# Append the analysis of one country to the Analytics Dataframe     
    analytics_dataframe = analytics_dataframe.append({"Country": country_name,"Number of Reviews": number_of_reviews,
                      "Average Stars": average_stars,"Average Rating": average_rating, 
                      "Rating Standard Deviation": rating_std}, ignore_index=True)

    return analytics_dataframe
Generate analytics by iterating through the data:
for country_ramen_data in dataframe_sorted.groupby("Country"):
#     print(country_ramen_data[tuple_data])
    country_name = country_ramen_data[tuple_name]
    country_dataframe = country_ramen_data[tuple_dataframe]

    # Now every country dataframe is being saved on the Excel file     
    country_dataframe.to_excel(writer, country_name, index=False)
    analytics = generate_analytics(analytics, country_name, country_dataframe)

# Let's substitute the nan values from the standard deviation of countries with only one review
# We will change it to zero on the whole dataframe using the fillna() method
analytics = analytics.fillna(0)

# After every country has been saved on the Excel file as a different spreadsheet, we are going to 
# save the results of the analytics on the file as a spreadsheet called Analytics.
analytics.to_excel(writer, "Analytics", index=False)

Top 10 ramen by the Average Rating of each Country:

analytics.sort_values("Average Rating",ascending=False)[:10]
CountryNumber of ReviewsAverage StarsAverage RatingRating Standard Deviation

Now to apply all of those changes in the file, we have to call the close() method on the ExcelWriter object.

After this function is called and returns successfully, the Excel file is ready to use, it contains all of the spreadsheets created before.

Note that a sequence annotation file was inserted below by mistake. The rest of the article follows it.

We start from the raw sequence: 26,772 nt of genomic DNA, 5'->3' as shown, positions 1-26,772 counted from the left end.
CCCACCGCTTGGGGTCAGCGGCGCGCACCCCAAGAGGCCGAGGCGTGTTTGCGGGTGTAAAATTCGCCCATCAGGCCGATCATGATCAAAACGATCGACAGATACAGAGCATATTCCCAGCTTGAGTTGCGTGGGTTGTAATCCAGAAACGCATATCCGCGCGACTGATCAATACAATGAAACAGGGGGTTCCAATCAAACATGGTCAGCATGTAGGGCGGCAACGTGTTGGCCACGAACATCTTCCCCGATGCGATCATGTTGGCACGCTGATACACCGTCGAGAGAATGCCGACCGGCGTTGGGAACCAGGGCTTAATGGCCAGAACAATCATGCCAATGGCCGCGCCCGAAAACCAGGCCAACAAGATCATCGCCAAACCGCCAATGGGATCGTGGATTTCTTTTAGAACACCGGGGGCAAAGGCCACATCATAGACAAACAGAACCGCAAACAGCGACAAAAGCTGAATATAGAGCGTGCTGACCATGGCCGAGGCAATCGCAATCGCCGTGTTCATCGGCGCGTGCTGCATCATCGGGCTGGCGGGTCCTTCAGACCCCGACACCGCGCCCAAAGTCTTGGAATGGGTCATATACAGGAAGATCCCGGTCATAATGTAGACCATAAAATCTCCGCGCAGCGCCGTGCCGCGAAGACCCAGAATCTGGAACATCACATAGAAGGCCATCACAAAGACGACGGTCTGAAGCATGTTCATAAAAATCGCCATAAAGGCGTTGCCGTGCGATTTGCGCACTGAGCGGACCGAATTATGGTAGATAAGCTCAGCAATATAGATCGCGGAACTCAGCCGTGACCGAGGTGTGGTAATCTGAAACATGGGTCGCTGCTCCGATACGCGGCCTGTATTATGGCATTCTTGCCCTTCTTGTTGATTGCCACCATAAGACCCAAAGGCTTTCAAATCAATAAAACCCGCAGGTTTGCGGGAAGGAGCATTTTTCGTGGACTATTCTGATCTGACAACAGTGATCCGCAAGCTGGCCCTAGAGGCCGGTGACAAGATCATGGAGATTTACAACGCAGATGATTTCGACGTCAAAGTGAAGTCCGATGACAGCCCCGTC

Wait a minute! A ramen analysis from Zimbabwe has just arrived, what do we do? Maybe we could use the ExcelWriter class again, but we have to be careful with the parameter “mode” if we instantiate the ExcelWriter class normally, the write mode will be set to “write” and it will overwrite all of the current data of the file if we write with it.

The ExcelWriter has to be instantiated in the following manner if we want to append some data without overwriting the whole Excel file:

Appending data using ExcelWriter:

writer = pd.ExcelWriter('ramem-by-country-analytics.xlsx', engine="openpyxl", index=False
                       , mode="a") # a stands for append

analytics = pd.DataFrame(columns=["Country","Number of Reviews","Average Stars","Average Rating", "Rating Standard Deviation"])

old_analytics = pd.read_excel("ramem-by-country-analytics.xlsx", "Analytics")
new_analytics = old_analytics.append({"Country": "Zimbabwe","Number of Reviews": 1,
                      "Average Stars": 4,"Average Rating": 4.5, 
                      "Rating Standard Deviation": 0}, ignore_index=True)
new_analytics.to_excel(writer, "Analytics Updated", index=False)

That’s all Folks!

In this tutorial, we learned how to use the Excel file functionalities of Pandas. To sum it up, it’s important to have those tools in your toolbox because Excel makes the data analysis way easier to the final user of your Data Science project. If you found this article interesting, check how to use the “.csv” file functionalities of Pandas in our tutorial Write a Pandas DataFrame to a CSV File.

Enjoy your brand new ramen leaderboard and thanks for reading!

Learn more about the tools used in this Article by also reading their Pandas documentation:

The code utilized in this post is available here on Github.